Supplement Savvy: Probiotics
Looking for better digestion in a bottle? Here are some important tips to keep in mind when shopping for probiotic supplements.
Everyone’s gut is populated with bacteria. Some of these microorganisms have the potential to be harmful, but many of them are beneficial and help protect the digestive tract. The benefits of these “bugs” extend beyond digestion, contributing to healthy skin, blood and immunity as well. Probiotics can be found in supplement form as well as naturally existing in cultured and fermented foods. Common food sources of probiotics include yogurt, kefir, sauerkraut, kimchi, miso and other fermented items. Probiotic supplements are most often available in capsule form but can also be found in liquid tinctures. More and more foods are being fortified with probiotics, including chocolate bars, beverages and breakfast cereals.
The supplement industry remains poorly regulated, so it’s up to consumers to choose wisely. Since you can’t rely simply on what’s on the label, here are some tips.
Many supplements contain more than just probiotics, and consumers should be mindful of other ingredients in case of allergies and to avoid experiencing interactions with medications or taking in toxic doses of nutrients they are already getting enough of.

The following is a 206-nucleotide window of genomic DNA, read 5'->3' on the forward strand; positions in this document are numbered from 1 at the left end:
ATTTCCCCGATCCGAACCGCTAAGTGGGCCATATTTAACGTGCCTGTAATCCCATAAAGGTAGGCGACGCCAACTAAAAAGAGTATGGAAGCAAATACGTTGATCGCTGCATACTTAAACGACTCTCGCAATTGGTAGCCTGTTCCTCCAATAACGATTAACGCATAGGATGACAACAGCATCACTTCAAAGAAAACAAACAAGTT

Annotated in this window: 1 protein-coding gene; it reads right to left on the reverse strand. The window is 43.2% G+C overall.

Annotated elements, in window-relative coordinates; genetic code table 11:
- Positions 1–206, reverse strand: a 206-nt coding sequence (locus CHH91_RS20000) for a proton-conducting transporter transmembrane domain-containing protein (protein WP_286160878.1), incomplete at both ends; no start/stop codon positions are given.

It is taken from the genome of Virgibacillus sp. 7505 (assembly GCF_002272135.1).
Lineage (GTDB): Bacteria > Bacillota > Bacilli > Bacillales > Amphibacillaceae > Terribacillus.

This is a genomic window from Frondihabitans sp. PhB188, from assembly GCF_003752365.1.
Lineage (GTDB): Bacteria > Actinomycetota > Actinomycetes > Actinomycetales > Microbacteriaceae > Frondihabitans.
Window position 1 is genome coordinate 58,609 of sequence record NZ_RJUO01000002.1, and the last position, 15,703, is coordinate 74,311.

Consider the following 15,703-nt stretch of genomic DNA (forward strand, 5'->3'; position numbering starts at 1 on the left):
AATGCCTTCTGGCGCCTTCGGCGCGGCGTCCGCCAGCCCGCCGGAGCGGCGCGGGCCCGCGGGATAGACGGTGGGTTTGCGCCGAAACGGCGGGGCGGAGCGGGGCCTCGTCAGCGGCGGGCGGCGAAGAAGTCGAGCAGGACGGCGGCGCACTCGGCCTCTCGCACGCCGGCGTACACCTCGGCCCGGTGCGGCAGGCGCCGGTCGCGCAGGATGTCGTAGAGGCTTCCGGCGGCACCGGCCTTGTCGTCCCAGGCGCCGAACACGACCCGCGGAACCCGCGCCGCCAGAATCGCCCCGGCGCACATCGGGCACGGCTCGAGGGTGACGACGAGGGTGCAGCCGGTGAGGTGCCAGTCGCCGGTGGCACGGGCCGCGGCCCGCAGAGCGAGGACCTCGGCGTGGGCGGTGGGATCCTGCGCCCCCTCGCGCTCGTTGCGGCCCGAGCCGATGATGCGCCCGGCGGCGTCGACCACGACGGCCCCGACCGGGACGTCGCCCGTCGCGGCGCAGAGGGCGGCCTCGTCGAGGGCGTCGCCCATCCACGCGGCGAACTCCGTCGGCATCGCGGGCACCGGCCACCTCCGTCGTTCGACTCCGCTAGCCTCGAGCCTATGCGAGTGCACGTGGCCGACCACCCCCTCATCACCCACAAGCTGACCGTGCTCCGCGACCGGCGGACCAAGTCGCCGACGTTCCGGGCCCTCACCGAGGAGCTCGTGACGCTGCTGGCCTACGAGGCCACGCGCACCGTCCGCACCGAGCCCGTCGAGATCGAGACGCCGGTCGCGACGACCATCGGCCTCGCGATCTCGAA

Some require refrigeration, and those that can be stored at room temp must be kept clear of heat, as it can destroy the bacteria.
Many products will be less effective past a certain date.
When first taken, probiotics can cause gas and bloating … which may be the symptoms some folks are trying to alleviate by taking a probiotic.
5) Get your doctor’s advice if you have a weakened immune system.
Probiotics may be harmful to those with weakened immune systems; consult your doctor before taking a probiotic supplement.
Dana Angelo White, MS, RD, ATC, is a registered dietitian, certified athletic trainer and owner of Dana White Nutrition, Inc. , which specializes in culinary and sports nutrition.